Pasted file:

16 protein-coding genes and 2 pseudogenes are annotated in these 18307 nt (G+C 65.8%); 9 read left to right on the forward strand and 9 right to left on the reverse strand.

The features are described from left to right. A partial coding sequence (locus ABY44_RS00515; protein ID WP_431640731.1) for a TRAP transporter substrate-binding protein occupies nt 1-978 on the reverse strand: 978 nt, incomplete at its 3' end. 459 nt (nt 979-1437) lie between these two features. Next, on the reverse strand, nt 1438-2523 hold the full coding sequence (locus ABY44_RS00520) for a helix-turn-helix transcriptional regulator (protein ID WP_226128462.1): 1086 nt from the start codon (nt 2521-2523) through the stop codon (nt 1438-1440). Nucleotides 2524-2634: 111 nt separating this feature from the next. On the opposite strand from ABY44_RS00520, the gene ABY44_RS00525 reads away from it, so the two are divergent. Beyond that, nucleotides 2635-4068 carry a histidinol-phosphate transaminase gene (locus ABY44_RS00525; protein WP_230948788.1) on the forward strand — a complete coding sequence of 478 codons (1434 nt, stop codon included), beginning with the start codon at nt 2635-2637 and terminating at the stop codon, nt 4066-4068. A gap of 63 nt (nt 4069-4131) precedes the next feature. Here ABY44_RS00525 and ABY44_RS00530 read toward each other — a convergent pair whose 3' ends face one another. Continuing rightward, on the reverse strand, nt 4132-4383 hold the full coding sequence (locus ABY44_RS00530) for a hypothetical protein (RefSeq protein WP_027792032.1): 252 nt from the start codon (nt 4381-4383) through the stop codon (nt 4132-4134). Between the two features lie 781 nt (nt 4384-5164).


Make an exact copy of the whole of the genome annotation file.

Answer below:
16 protein-coding genes and 2 pseudogenes are annotated in these 18307 nt (G+C 65.8%); 9 read left to right on the forward strand and 9 right to left on the reverse strand.

The features are described from left to right. A partial coding sequence (locus ABY44_RS00515; protein ID WP_431640731.1) for a TRAP transporter substrate-binding protein occupies nt 1-978 on the reverse strand: 978 nt, incomplete at its 3' end. 459 nt (nt 979-1437) lie between these two features. Next, on the reverse strand, nt 1438-2523 hold the full coding sequence (locus ABY44_RS00520) for a helix-turn-helix transcriptional regulator (protein ID WP_226128462.1): 1086 nt from the start codon (nt 2521-2523) through the stop codon (nt 1438-1440). Nucleotides 2524-2634: 111 nt separating this feature from the next. On the opposite strand from ABY44_RS00520, the gene ABY44_RS00525 reads away from it, so the two are divergent. Beyond that, nucleotides 2635-4068 carry a histidinol-phosphate transaminase gene (locus ABY44_RS00525; protein WP_230948788.1) on the forward strand — a complete coding sequence of 478 codons (1434 nt, stop codon included), beginning with the start codon at nt 2635-2637 and terminating at the stop codon, nt 4066-4068. A gap of 63 nt (nt 4069-4131) precedes the next feature. Here ABY44_RS00525 and ABY44_RS00530 read toward each other — a convergent pair whose 3' ends face one another. Continuing rightward, on the reverse strand, nt 4132-4383 hold the full coding sequence (locus ABY44_RS00530) for a hypothetical protein (RefSeq protein WP_027792032.1): 252 nt from the start codon (nt 4381-4383) through the stop codon (nt 4132-4134). Between the two features lie 781 nt (nt 4384-5164).